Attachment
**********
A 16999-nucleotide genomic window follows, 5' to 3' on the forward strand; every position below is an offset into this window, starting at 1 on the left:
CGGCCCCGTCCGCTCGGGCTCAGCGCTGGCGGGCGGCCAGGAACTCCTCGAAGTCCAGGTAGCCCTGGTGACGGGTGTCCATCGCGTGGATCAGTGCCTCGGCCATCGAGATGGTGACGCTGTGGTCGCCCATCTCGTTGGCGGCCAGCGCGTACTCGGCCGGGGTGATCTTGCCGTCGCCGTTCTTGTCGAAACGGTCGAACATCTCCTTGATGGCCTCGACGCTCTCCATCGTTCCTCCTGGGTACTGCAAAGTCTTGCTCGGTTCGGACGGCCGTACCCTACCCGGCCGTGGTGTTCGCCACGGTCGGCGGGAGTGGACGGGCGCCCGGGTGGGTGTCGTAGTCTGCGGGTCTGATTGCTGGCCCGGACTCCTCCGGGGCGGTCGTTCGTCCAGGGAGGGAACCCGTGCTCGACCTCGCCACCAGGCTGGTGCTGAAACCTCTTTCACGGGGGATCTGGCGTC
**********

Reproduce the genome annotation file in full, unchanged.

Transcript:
A 16999-nucleotide genomic window follows, 5' to 3' on the forward strand; every position below is an offset into this window, starting at 1 on the left:
CGGCCCCGTCCGCTCGGGCTCAGCGCTGGCGGGCGGCCAGGAACTCCTCGAAGTCCAGGTAGCCCTGGTGACGGGTGTCCATCGCGTGGATCAGTGCCTCGGCCATCGAGATGGTGACGCTGTGGTCGCCCATCTCGTTGGCGGCCAGCGCGTACTCGGCCGGGGTGATCTTGCCGTCGCCGTTCTTGTCGAAACGGTCGAACATCTCCTTGATGGCCTCGACGCTCTCCATCGTTCCTCCTGGGTACTGCAAAGTCTTGCTCGGTTCGGACGGCCGTACCCTACCCGGCCGTGGTGTTCGCCACGGTCGGCGGGAGTGGACGGGCGCCCGGGTGGGTGTCGTAGTCTGCGGGTCTGATTGCTGGCCCGGACTCCTCCGGGGCGGTCGTTCGTCCAGGGAGGGAACCCGTGCTCGACCTCGCCACCAGGCTGGTGCTGAAACCTCTTTCACGGGGGATCTGGCGTC